Let's begin with what I did during my holidays. I stayed at home this year, and imagined that I didn't do all that much, but looking back I have proof that I wasn't completely idle! A wall quilt, a top for a lap quilt, a shoulder bag, three pouches and a giraffe - not too bad, is it?

If you follow me on IG you will have seen it all before, of course, but there's something to be said for showing it all together - it feels like a result! And if anybody asks me what I did over the holidays, I have my answer ready: "Oh, I made a giraffe"...

Sunday, January 18, 2015

Tote with magic magnet closure

I promised to talk more about those 241 totes and here they are! I made my own 241 earlier in 2014, and when my cousin and his family visited during the summer both his wife and the two almost grown up daughters showed so much interest in it that it was clear to me what I'd be making as Christmas presents for them. I had bought some home dec weight fabric at Fabrics Galore at the Knitting and Stitching Show at Olympia last spring that was perfect for these, giving them a bit more weight and strength than quilting fabric would have done. I used a cotton/linen mix for the pockets and quilting weight cotton backed with woven interfacing for the side panels.

The first tote got a transport theme, with buses, tires, license plates on the outside, and a great VW Beetle fabric for the lining.
The next one has a collage-like fabric on the outside. I almost kept this one for myself as I loved the fabric so much, especially paired with that lovely Laura Gunn fabric for the lining, but I managed to part with it after all!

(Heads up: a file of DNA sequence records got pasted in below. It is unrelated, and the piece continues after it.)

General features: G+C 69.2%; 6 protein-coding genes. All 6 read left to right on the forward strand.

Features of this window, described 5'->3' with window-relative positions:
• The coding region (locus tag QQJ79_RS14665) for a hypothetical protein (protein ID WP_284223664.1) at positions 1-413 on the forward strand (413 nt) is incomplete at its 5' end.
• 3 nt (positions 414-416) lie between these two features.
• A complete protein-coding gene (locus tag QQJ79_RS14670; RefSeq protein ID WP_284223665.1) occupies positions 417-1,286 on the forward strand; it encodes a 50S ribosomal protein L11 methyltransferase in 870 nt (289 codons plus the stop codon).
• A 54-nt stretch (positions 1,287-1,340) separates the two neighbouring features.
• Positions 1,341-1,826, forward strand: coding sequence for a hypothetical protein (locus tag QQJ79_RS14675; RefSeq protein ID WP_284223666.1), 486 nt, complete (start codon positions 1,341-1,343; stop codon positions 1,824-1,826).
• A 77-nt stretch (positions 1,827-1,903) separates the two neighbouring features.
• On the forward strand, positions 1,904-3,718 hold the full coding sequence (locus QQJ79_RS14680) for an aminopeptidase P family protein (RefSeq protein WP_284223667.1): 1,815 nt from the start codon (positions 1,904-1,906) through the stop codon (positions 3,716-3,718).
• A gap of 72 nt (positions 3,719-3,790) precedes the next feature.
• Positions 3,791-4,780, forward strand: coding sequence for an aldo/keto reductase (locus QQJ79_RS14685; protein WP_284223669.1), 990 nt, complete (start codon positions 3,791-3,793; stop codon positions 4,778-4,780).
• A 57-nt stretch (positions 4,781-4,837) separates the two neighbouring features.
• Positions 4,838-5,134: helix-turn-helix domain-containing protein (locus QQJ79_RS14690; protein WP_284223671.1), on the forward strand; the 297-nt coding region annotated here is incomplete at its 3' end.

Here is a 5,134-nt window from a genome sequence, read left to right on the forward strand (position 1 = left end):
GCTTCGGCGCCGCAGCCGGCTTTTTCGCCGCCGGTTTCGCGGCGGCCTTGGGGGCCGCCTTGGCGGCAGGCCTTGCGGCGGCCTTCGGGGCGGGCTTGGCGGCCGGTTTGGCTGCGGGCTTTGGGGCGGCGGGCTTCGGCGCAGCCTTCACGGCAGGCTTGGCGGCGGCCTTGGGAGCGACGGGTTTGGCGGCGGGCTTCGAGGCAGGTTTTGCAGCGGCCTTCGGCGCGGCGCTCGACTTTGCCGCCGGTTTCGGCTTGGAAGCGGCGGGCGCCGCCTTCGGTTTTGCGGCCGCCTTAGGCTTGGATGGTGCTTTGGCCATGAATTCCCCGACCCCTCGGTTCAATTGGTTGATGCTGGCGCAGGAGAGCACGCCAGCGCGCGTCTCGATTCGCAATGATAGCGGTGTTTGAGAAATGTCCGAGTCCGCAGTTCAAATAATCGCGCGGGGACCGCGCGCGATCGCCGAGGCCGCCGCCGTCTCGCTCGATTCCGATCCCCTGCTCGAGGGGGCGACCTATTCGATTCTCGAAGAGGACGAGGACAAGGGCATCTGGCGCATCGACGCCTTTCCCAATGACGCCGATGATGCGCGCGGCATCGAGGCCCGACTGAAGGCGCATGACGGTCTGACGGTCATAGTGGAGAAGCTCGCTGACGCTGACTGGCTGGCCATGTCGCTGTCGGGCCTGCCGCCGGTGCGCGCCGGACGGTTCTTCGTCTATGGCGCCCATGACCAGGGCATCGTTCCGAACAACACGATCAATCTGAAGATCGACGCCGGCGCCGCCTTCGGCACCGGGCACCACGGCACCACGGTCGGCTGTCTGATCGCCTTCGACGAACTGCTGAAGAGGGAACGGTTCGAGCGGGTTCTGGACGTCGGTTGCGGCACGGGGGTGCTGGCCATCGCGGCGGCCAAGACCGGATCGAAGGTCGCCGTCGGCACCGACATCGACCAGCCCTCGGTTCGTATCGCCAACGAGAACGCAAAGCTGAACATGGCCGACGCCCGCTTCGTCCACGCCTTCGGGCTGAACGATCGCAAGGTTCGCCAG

The third one is a travelers tote with maps both inside and out. There's no knowing where it would lead you though, seeing as going north from Canada you would end up in Indonesia...

I added pockets on the inside with a strap and a snap hook to fasten your key or mobile phone pocket to. I also added hidden magnets as closure and for future reference - this is what I did:

The magnets are of the flat kind embedded in a square of plastic. I cut a couple of fabric tags a bit wider than the magnets and decided the length by how far down from the opening I wanted the magnets to be. Each magnet piece was stitched to a fabric tag like this.
I then machine basted the tags to the two lining pieces, making sure I put them the right side so they would actually snap together once the bag was turned the right side out.
A piece of interfacing ironed to the tag on the inside of the lining ensured that the tags lie flat inside the lining, and then it was just a matter of stitching the outer bags and the lining together around the edge. I really like this solution - no visible closure, no prongs to stab through the fabric and the bag opening snaps together like magic! For more photos, check out my Flickr album.